Biomass Energy Potential in India: A Review

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Biomass Energy Potential in India: A Review

Uddipta Ghosh

Assistant Professor

Civil Engineering Department JIS College of Engineering Kalyani,


Debasish Das

Assistant Professor Civil Engineering Department

JIS College of Engineering Kalyani, India

Debargha Banerjee

Assistant Professor Civil Engineering Department

JIS College of Engineering Kalyani, India

Susrita Karmakar

UG student

Civil Engineering Department

JIS College of Engineering Kalyani, India

Jagriti Das

UG student

Civil Engineering Department

JIS College of Engineering Kalyani, India

Abstract:-Energy consumption is increasing on a daily basis as the global economy expands. As a result, power generating planners, policymakers, and governments, among others, must concentrate on the issue of rising energy consumption. Fossil fuels are thought to be limited, while renewable energy sources are plentiful in nature. As a result, renewable energy sources should be encouraged in order to protect the environment and human health. The study takes into account a variety of problems concerning biomass potential and biomass power generation. Because bioenergy is one of the most important sources of renewable energy, a variety of factors were considered when assessing the literature on biomass-based power generation. The current research examines the current state of biomass energy in India. Biomass energy is less expensive and does not pollute the environment. In some aspects, it also regulates environmental contamination. Biomass energy has the potential to be a good renewable energy source for India's rural areas. Biomass energy production provides a lot of room for innovation and application in remote and rural regions. We will require efficient resources for this, as well as sustainable, renewable, nonconventional, and equally important energy resources to fully realize India's future potential. Biomass produces ethanol, which is regarded as one of the world's most valuable sources of renewable energy.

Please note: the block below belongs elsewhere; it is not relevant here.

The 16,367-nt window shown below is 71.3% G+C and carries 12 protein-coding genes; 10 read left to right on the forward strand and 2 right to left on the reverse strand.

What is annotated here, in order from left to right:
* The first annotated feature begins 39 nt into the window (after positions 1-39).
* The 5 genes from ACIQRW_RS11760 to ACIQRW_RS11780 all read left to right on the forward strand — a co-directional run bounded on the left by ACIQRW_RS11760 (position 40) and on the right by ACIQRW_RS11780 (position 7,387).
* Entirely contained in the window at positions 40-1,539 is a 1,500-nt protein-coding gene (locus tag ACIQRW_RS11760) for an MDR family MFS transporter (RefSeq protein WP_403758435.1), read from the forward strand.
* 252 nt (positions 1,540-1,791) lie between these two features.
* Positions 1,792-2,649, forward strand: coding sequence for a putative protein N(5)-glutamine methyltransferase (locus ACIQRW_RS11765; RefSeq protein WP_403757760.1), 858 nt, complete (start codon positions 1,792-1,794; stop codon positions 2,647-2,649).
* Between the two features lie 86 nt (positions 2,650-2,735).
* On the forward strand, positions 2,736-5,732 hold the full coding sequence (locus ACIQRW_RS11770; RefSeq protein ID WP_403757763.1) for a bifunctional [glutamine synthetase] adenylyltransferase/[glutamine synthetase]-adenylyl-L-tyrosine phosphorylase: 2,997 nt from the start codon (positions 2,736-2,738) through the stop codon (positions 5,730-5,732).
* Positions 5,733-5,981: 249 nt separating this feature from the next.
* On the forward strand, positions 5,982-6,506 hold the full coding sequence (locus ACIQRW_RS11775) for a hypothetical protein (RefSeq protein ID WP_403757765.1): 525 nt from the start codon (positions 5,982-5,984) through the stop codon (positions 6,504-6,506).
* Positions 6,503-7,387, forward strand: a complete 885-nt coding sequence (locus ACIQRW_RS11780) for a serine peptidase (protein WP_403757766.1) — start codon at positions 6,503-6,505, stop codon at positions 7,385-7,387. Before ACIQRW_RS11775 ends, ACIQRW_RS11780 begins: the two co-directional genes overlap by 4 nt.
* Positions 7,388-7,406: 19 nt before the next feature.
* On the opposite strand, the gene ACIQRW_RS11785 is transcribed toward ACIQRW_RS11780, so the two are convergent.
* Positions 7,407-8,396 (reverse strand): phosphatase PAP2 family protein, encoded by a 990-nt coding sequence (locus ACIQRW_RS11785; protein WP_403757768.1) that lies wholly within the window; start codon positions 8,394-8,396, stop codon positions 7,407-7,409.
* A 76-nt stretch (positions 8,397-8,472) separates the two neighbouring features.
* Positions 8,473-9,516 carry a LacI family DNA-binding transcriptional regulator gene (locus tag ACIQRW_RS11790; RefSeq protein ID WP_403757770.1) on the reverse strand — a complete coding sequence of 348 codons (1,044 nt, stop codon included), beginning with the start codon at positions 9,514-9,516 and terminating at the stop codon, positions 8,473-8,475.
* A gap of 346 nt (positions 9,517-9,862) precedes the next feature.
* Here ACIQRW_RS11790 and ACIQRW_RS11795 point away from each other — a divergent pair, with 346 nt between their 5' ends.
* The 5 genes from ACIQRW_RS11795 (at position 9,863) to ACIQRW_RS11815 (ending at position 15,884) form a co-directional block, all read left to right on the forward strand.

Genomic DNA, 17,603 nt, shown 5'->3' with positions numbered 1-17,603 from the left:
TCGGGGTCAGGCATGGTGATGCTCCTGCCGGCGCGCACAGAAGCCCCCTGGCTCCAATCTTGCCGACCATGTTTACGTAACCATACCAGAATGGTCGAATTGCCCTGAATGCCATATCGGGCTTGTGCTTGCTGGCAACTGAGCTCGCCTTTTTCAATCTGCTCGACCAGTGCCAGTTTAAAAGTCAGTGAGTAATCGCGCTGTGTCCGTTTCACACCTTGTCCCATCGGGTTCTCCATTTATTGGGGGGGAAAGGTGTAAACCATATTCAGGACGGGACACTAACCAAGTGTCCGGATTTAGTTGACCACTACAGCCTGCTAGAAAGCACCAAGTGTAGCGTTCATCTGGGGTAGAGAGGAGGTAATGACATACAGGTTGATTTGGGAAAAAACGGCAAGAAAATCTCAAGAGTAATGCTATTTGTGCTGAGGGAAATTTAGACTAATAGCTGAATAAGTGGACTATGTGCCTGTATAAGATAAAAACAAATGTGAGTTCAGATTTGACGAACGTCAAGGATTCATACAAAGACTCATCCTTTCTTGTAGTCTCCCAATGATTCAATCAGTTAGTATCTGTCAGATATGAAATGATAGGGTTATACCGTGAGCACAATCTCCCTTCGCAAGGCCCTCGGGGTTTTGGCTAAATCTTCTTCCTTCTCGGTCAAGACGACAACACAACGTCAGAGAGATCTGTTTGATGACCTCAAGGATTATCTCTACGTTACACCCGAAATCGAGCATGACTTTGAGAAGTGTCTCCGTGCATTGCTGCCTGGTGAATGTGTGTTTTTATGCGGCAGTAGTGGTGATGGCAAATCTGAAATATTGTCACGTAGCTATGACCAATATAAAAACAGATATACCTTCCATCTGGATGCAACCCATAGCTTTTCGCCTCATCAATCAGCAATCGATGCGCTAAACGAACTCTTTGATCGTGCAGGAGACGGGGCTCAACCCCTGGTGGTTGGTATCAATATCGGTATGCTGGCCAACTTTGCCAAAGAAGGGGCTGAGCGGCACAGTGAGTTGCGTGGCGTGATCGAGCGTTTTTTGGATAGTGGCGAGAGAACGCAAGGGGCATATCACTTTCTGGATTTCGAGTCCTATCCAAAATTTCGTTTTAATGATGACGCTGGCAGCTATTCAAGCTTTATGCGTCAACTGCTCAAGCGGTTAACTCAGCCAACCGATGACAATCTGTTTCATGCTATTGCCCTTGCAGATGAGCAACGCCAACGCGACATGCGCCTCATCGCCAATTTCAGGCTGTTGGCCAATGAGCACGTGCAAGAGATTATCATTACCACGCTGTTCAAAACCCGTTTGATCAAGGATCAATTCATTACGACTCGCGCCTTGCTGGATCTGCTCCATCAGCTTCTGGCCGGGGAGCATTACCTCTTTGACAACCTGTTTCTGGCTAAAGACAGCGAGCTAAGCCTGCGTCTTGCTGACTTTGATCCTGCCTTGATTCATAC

Keywords: Biomass energy potential, Energy Demand, Health hazards, Non conventional Energy, Renewable Resources and Biofuel


    India accounts for 17.5 percent of the global population, making it the world's second most populated country (Maurya et al., 2015). India is the world's second-largest economy. Due to its significant and continuous economic expansion throughout the years, India has placed a massive demand on its energy resources. To meet the country's energy needs, the Indian government plans to generate electricity from renewable energy sources (solar, wind, biomass, etc.) that are available for free or at a cheap cost. Renewable energy sources are beneficial to the country since they may lead to energy security. India is currently the world's fourth largest user of LPG gas, trailing only the United States, China, and Japan, and the world's third